An interview with me by me

Disclaimer: I wrote this purely for fun, but it serves its purpose.

Living in the bustling city of Makati in the Philippines, Isabel often finds herself avoiding crowds of people by staying home with a good book in hand and her two dogs by her side. Having grown up in a home filled with books, she can’t remember a time she wasn’t obsessed with reading and learning. She is a self-taught designer who puts her love for learning and good design to use in her career as a UX designer and publisher.

When did you realize you wanted to create books?

I wouldn’t say there was one precise moment, but I still remember the day the Scholastic Book Fair came to my school. I must have been 7 years old, and I was amazed I was at all the knowledge contained in those books on the makeshift shelves. I wasn’t one of those children that knew exactly what they wanted to be when they grew up, but I did have one dream — to be the author of an encyclopedia volume. I would spend hours in the library poring over the encyclopedias, “researching” on any topic under the sun. Of course now with the Internet, my childhood dream is effectively dead, but I dedicate all my work with the same sentiment in mind — to share knowledge.

How did you get into designing?

I blame my fangirl tendencies for introducing me to the world of Adobe Photoshop. When I am properly obsessed, I’ll do anything to teach myself a new skill. Now, I look back at my earlier work and laugh. I thought I had great design aesthetic at the time. From there, it was an easy transition to InDesign. Illustrator is still my achilles’ heel. Lately, I’ve been very focused on Adobe XD or Figma as part of my every day job in UX. Learning new skills is always enjoyable for me and I never get tired of learning.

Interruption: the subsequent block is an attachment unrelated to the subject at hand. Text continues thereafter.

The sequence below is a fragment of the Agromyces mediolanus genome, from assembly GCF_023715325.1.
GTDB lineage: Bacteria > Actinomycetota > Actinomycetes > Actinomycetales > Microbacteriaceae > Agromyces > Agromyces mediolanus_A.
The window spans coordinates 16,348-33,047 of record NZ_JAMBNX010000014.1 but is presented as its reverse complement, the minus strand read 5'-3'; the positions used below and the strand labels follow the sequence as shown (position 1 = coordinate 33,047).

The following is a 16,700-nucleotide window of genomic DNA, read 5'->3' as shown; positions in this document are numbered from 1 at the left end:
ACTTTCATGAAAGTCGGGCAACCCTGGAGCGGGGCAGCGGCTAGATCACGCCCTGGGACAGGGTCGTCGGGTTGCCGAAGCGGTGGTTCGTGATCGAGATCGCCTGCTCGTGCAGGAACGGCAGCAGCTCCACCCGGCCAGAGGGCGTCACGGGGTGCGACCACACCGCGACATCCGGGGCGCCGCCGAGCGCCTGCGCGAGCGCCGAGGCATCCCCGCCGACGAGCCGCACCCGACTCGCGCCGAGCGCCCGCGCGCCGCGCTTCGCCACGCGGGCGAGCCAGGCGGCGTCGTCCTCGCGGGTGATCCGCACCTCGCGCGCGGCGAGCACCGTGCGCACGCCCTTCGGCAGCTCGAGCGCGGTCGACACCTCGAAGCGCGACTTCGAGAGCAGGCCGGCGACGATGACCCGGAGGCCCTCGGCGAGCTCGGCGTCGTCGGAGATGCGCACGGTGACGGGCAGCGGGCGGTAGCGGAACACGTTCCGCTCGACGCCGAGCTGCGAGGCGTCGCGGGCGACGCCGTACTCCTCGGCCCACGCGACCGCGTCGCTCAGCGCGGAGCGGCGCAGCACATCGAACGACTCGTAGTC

What made you interested in a career with UX?

In college, I took a class on basic coding and though I wasn’t very good at it, I loved a good challenge. In my role at the non-profit, due to limited resources we were forced to do a lot of projects in-house. I decided the website was my project. I learned basic CSS and HTML, and redesigned the website and its content. That experience began my love affair with UX, though I didn’t know back then that what I was doing was considered UX design. I think UX is a great combination of all the things I love—research, design, and communication.

Where do you find inspiration for your work?

To find inspiration, I need to get on my feet and out those doors. I gather inspiration from good architecture, nature, and people around me. Whenever I have the chance to travel, I take photos of my surroundings. I look back on those photos to spark my creativity. When I can’t go too far, I just pick myself up and run to the nearest bookstore. I go through each aisle, shelf by shelf, until I find something that makes my heart sigh.

If we looked at your bookshelf, would we find anything surprising?

I read a lot of children’s literature. Over the years, I’ve discovered that a good number of children’s books have so much more depth that I might not have appreciated as a child. There are always so many perspectives to consider. Often, I find myself re-reading some of my childhood favorites — such as the Little Prince, Matilda, or the Secret Garden — to see if anything has changed, and I’m always surprised to find that they do.

Besides reading, what else do you do to relieve stress?

Funnily enough, reading is the only hobby that has ever worked out for me. That doesn’t mean it’s the only activity I do to destress. I crochet and knit — very badly; I bake cupcakes — that are heavy as rocks; I work in my garden — and plants die; and I spend time on the floor with my two dogs — thankfully they’re still alive and well. I try not to take life too seriously, it’s serious enough.